decision to penalise Sebastian Vettel – and doing it in a nasty way in
several cases – I was irked.

Emanuele is a man with impeccable credentials that most F1 drivers
would – or should – respect. He was a top single seater racer, who
raced in Formula 1 for three seasons."
--
Trump fact check:
The grand total as of Sunday: 4,913 false claims
Last week’s total: 31 false claims
That’s the 75th-worst week of his presidency out of 116 weeks so far.
Alan Baker
2019-06-14 15:30:38 UTC
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Post by Bigbird
Post by Alan Baker
...right?
You have heard of this guy... right?
Which of them had access to all the data and has the greater
experience as a steward?
(It's rhetorical, there is only one answer and I am not interested in
any more of your lies and pig headed conceit.)
And yet you can't resist chiming in...
Post by Bigbird
"It is fair to say that when it comes to picking my favourite people in
this wonderful sport, one of them is very definitely Emanuele Pirro. We
have known each other for 36 years, in fact he finished third in the
very first race I ever reported on. And, in the course of those 36
years, we have had many happy times in places all over the world. Of
all the drivers I know, Emanuele is the one who tries hardest to give
back to the sport. He works as a race official both in Formula 1 and in
other championships, he is involved in commission work at national and
international level and he is the President of the Grand Prix Drivers’
Club as well. He doesn’t need to do any of it, but he wants to do it.
So when I heard a bunch of F1 commentator types attacking him for the
decision to penalise Sebastian Vettel – and doing it in a nasty way in
several cases – I was irked.
Emanuele is a man with impeccable credentials that most F1 drivers
would – or should – respect. He was a top single seater racer, who
raced in Formula 1 for three seasons."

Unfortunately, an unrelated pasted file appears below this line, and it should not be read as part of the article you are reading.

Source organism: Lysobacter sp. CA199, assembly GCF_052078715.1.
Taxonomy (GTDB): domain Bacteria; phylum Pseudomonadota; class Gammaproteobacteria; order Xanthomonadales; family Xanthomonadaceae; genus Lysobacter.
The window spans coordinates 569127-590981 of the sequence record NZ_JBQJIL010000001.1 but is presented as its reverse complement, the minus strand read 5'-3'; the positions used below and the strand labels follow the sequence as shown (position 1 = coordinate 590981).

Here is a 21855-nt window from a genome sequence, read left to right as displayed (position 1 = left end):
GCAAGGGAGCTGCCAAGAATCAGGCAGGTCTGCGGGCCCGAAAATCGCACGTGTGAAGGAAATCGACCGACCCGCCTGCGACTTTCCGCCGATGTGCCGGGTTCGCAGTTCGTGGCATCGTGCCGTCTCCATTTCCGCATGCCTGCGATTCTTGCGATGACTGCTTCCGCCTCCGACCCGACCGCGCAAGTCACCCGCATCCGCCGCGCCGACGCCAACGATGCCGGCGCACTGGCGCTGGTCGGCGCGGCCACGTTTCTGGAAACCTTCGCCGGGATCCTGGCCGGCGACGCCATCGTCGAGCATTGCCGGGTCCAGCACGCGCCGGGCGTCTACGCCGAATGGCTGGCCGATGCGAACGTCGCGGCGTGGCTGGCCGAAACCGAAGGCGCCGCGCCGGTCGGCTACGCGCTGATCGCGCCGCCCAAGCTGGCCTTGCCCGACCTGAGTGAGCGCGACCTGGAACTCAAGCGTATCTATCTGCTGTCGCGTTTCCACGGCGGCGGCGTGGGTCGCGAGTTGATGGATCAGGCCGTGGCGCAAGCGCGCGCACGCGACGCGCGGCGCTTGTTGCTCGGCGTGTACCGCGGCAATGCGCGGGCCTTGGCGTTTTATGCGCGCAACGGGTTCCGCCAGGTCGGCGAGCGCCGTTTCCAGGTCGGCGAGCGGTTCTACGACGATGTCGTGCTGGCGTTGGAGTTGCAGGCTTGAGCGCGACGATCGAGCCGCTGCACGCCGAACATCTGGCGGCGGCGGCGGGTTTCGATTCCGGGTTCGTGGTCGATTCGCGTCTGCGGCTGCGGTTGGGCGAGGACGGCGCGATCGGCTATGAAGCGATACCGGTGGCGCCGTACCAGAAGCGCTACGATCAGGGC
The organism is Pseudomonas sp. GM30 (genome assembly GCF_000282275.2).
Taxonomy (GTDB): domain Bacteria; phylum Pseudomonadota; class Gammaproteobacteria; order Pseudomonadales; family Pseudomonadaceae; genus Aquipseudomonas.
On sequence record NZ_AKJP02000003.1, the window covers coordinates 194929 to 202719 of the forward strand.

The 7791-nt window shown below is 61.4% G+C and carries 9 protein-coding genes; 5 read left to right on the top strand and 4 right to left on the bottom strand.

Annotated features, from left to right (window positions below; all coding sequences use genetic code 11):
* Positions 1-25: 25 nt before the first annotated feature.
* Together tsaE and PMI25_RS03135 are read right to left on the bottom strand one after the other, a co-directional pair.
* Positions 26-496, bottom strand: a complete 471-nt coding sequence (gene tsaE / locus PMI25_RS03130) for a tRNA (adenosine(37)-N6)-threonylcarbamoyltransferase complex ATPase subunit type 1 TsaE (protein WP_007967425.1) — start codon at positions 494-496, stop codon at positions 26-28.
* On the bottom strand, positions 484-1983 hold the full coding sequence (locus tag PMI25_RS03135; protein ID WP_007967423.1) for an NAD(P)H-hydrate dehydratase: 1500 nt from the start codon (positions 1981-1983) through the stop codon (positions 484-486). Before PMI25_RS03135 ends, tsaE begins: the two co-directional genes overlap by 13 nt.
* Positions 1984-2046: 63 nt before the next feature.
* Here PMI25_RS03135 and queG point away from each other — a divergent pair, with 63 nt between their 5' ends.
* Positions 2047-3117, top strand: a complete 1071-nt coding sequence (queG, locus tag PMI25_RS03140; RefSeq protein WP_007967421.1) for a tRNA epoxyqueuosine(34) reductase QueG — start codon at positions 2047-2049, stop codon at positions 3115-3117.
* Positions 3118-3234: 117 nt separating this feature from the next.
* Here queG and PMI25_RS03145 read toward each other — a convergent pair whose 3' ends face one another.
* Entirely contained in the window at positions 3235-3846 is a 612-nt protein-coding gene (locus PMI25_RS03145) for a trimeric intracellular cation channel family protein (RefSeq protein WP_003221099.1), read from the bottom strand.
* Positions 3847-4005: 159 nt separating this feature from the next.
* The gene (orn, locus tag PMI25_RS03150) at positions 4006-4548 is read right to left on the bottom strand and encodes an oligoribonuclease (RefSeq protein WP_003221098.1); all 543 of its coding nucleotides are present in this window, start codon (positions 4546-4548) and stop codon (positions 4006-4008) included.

Despite you failing to provide a reference, yes, I do know who that is:

A journalist who has never been a racing driver.

Pirro was, at best, a journeyman F1 driver. He raced for 3 seasons—only
one of which was full and got precisely 3 points. By that standard,
Pastor Maldonado was a great F1 driver. In 1988, when his teammates were
running as high as 3rd and 4th, the best he could muster in the same car
was a 9th. 1989 was better, but not much, so it's no surprise that he
was in a Dallara the next year and out of F1 entirely the year after that.

Yes, he had success at LeMans...

...but only with the all-conquering Audi team from 1999-2008.

Jackie Stewart is only one of the most respect F1 drivers of all time.

I realize you don't get this and probably never will, but road race
driving is a very visually-driven activity. People who know this
activity can look at a in-car video and understand what is going on.

You can go on all you like about the telemetry, but even if they let us
see it (why won't they, BTW?) you wouldn't understand it anyway, but
here's a little taste:

<https://f1bythenumbers.com/wp-content/uploads/2019/06/vet_telem2.svg>

I realize you won't be able to understand anything beyond "look: at some
point Vettel got to full throttle", but the little tiny bump at 2.5s is
when he hits the grass,

and he adds light throttle at about 3.25 to stabilize the rear end one
he's back on the asphalt.